I’ve been given no specific guidelines for this, and based on the lengths of presentations I’ve seen so far anything in the range of 10-30 minutes would probably be fine, I’ll probably try to make it somewhere around 15 minutes
Yeah definitely, I have found that my main issue here is not so much a lack of ideas but more the challenge of organizing them into something or deciding which ones will actually be worthwhile to tell them haha
I definitely like these ideas, and I think you’re right in that discussing real good and bad/hard days will make it easier to transition to the variables. I had been thinking of including a few of my Nightscout graphs from when I religiously logged all my treatment decisions so I’ll have to sit down and decide what ones to put in.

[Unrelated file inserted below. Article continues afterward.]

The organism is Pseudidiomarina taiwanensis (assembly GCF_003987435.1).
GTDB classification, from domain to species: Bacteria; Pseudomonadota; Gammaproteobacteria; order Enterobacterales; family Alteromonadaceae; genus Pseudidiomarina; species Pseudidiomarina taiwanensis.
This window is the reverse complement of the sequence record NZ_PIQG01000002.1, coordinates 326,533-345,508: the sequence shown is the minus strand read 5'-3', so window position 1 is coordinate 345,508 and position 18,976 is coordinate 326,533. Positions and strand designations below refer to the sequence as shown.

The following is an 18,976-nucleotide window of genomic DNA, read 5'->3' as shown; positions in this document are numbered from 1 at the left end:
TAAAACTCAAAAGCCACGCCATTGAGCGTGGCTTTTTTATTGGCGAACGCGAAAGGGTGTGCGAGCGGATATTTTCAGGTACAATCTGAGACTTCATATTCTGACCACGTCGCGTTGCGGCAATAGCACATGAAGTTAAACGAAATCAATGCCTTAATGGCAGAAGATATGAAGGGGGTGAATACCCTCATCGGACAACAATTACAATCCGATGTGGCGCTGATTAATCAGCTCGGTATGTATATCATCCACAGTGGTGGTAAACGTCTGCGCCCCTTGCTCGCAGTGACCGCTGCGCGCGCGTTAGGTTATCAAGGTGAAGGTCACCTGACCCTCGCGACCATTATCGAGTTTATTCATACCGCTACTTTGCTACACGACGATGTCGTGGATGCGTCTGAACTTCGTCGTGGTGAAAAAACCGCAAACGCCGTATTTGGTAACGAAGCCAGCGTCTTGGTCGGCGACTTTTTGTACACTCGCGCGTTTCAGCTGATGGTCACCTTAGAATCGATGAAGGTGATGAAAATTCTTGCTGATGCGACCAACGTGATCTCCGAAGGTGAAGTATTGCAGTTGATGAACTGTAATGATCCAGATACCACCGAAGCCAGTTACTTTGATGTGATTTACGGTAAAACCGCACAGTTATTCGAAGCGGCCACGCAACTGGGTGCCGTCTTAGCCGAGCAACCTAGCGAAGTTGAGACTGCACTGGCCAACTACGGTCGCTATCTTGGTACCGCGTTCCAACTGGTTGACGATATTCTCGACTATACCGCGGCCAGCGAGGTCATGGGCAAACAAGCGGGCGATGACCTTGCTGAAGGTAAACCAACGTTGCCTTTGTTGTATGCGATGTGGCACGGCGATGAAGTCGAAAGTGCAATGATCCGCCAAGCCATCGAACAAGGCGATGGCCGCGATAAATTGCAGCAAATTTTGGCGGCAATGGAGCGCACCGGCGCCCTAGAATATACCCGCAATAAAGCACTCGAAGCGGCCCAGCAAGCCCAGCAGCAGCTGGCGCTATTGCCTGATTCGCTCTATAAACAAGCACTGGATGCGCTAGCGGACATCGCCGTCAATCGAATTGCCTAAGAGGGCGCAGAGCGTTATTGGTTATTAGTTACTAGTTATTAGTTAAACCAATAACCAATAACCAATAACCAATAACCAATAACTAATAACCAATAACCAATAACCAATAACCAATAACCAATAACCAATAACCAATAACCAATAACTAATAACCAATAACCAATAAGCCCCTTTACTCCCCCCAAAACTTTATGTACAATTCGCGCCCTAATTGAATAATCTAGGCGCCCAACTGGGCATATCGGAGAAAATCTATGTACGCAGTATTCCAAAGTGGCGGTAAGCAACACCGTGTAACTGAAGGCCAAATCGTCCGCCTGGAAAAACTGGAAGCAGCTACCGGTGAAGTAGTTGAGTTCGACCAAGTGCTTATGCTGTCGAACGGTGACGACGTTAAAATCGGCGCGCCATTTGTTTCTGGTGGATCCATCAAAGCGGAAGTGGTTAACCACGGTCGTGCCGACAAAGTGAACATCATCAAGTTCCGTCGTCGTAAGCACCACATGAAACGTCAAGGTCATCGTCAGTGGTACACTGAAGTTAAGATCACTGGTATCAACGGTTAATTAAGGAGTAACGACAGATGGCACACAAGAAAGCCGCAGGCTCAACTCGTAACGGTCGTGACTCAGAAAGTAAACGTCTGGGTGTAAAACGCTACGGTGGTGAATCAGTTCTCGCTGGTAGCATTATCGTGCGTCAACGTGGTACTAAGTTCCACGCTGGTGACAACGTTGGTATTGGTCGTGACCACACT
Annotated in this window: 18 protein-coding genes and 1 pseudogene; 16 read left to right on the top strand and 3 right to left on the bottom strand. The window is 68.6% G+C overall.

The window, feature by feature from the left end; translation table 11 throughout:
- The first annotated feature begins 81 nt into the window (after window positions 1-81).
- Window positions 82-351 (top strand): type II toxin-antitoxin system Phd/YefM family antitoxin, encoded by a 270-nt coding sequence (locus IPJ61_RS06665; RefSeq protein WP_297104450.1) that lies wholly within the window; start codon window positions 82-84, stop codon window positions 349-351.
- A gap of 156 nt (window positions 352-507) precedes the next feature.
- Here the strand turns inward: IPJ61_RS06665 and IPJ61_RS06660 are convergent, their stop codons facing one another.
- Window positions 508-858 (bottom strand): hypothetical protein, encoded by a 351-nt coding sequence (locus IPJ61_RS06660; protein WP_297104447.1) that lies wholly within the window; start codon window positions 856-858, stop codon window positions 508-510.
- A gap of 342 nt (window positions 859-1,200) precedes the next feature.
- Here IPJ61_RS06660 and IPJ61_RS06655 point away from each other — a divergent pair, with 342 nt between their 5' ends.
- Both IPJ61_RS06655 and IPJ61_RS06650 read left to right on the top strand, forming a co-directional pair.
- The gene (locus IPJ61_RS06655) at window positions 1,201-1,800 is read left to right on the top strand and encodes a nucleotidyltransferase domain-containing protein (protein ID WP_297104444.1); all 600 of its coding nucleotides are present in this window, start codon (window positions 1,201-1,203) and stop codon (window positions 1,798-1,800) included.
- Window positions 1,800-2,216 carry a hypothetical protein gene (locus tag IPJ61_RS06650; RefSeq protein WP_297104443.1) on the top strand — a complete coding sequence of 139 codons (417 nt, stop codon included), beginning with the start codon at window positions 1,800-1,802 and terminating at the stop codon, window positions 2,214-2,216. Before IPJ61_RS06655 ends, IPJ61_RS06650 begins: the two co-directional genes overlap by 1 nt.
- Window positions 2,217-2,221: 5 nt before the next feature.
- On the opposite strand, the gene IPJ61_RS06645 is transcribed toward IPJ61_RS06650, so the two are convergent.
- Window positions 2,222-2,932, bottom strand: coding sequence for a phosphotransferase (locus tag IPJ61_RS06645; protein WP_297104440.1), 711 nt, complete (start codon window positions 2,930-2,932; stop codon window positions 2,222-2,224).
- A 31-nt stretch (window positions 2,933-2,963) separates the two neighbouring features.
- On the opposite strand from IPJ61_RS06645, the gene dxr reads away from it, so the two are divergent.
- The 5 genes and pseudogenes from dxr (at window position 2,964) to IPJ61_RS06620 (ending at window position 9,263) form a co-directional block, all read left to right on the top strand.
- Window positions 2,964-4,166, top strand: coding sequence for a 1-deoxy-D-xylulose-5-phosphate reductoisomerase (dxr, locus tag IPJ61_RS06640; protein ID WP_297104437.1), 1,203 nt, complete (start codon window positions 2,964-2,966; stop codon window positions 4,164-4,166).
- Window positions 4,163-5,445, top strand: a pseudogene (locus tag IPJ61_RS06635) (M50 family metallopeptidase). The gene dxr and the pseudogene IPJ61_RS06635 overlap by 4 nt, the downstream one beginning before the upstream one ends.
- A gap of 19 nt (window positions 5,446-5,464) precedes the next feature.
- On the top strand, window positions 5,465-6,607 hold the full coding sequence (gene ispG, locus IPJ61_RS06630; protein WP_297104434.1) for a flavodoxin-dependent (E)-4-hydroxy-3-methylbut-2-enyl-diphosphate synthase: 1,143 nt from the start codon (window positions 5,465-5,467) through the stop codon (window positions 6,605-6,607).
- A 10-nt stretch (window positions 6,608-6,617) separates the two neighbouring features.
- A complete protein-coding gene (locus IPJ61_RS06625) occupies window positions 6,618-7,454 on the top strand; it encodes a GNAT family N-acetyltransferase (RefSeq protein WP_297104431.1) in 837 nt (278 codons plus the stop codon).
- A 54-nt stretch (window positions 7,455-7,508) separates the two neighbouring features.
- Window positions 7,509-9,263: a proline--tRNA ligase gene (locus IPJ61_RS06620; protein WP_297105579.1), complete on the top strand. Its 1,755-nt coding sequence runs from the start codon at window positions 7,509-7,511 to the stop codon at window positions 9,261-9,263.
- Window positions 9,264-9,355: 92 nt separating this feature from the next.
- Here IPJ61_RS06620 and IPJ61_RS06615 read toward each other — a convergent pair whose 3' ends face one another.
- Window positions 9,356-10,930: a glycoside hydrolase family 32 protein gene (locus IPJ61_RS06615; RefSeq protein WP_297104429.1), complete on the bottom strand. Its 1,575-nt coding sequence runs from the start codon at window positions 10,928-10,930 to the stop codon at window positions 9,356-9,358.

My son and I visited my PhD adviser who had literally created a glucose sensor technology and run a diabetes business from startup through acquisition, and freaked out (in a good way) when I sent him a week of actual CGM graphs that were lightly annotated. So I know the feeling of educating those that know a lot, but have never had to manage it in real life.
I don’t have any additional suggestions for your presentation, but I like those already mentioned, since as said, most people have no idea the challenges a T1D goes through every minute of the day in attempting to prevent lows and highs! Good luck with disseminating all your experience down-to a single presentation!!